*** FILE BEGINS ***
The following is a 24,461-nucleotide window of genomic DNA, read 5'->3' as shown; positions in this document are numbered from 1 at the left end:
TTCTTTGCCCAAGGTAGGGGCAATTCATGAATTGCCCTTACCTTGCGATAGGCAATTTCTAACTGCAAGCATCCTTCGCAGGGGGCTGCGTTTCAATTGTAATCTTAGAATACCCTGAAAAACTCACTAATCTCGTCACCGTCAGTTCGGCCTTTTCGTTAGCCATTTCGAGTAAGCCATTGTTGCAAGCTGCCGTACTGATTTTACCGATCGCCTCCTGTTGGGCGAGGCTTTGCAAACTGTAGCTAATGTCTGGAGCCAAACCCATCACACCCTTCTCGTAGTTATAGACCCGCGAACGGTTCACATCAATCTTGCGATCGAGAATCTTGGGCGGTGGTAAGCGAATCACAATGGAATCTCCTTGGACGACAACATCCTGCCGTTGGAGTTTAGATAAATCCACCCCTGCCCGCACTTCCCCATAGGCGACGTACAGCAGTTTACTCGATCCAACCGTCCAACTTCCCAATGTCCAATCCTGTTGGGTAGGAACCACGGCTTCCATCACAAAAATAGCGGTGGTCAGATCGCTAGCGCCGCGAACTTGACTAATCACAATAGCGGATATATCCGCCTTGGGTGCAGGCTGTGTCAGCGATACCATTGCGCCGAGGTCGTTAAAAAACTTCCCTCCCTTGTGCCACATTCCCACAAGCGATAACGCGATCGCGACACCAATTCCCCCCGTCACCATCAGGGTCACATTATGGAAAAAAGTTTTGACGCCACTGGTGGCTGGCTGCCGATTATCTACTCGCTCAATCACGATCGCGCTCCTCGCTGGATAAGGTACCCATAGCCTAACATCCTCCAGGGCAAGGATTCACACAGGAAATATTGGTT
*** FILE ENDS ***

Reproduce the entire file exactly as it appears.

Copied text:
The following is a 24,461-nucleotide window of genomic DNA, read 5'->3' as shown; positions in this document are numbered from 1 at the left end:
TTCTTTGCCCAAGGTAGGGGCAATTCATGAATTGCCCTTACCTTGCGATAGGCAATTTCTAACTGCAAGCATCCTTCGCAGGGGGCTGCGTTTCAATTGTAATCTTAGAATACCCTGAAAAACTCACTAATCTCGTCACCGTCAGTTCGGCCTTTTCGTTAGCCATTTCGAGTAAGCCATTGTTGCAAGCTGCCGTACTGATTTTACCGATCGCCTCCTGTTGGGCGAGGCTTTGCAAACTGTAGCTAATGTCTGGAGCCAAACCCATCACACCCTTCTCGTAGTTATAGACCCGCGAACGGTTCACATCAATCTTGCGATCGAGAATCTTGGGCGGTGGTAAGCGAATCACAATGGAATCTCCTTGGACGACAACATCCTGCCGTTGGAGTTTAGATAAATCCACCCCTGCCCGCACTTCCCCATAGGCGACGTACAGCAGTTTACTCGATCCAACCGTCCAACTTCCCAATGTCCAATCCTGTTGGGTAGGAACCACGGCTTCCATCACAAAAATAGCGGTGGTCAGATCGCTAGCGCCGCGAACTTGACTAATCACAATAGCGGATATATCCGCCTTGGGTGCAGGCTGTGTCAGCGATACCATTGCGCCGAGGTCGTTAAAAAACTTCCCTCCCTTGTGCCACATTCCCACAAGCGATAACGCGATCGCGACACCAATTCCCCCCGTCACCATCAGGGTCACATTATGGAAAAAAGTTTTGACGCCACTGGTGGCTGGCTGCCGATTATCTACTCGCTCAATCACGATCGCGCTCCTCGCTGGATAAGGTACCCATAGCCTAACATCCTCCAGGGCAAGGATTCACACAGGAAATATTGGTT